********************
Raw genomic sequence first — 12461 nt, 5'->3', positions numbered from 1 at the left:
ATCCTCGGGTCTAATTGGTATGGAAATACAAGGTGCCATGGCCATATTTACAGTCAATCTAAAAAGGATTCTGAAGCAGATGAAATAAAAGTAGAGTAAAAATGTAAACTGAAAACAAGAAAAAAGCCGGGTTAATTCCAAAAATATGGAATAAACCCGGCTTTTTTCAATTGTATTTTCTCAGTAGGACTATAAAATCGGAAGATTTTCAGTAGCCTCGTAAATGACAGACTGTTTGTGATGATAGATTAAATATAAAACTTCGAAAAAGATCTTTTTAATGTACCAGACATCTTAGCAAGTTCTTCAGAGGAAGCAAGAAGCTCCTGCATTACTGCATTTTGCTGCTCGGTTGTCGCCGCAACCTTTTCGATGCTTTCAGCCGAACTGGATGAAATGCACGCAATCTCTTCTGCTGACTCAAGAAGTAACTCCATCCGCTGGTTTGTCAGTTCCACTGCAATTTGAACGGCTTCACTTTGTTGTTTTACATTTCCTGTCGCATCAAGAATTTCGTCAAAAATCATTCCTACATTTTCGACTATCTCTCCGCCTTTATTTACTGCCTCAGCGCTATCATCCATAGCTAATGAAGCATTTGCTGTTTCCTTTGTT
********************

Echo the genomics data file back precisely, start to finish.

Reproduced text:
Raw genomic sequence first — 12461 nt, 5'->3', positions numbered from 1 at the left:
ATCCTCGGGTCTAATTGGTATGGAAATACAAGGTGCCATGGCCATATTTACAGTCAATCTAAAAAGGATTCTGAAGCAGATGAAATAAAAGTAGAGTAAAAATGTAAACTGAAAACAAGAAAAAAGCCGGGTTAATTCCAAAAATATGGAATAAACCCGGCTTTTTTCAATTGTATTTTCTCAGTAGGACTATAAAATCGGAAGATTTTCAGTAGCCTCGTAAATGACAGACTGTTTGTGATGATAGATTAAATATAAAACTTCGAAAAAGATCTTTTTAATGTACCAGACATCTTAGCAAGTTCTTCAGAGGAAGCAAGAAGCTCCTGCATTACTGCATTTTGCTGCTCGGTTGTCGCCGCAACCTTTTCGATGCTTTCAGCCGAACTGGATGAAATGCACGCAATCTCTTCTGCTGACTCAAGAAGTAACTCCATCCGCTGGTTTGTCAGTTCCACTGCAATTTGAACGGCTTCACTTTGTTGTTTTACATTTCCTGTCGCATCAAGAATTTCGTCAAAAATCATTCCTACATTTTCGACTATCTCTCCGCCTTTATTTACTGCCTCAGCGCTATCATCCATAGCTAATGAAGCATTTGCTGTTTCCTTTGTT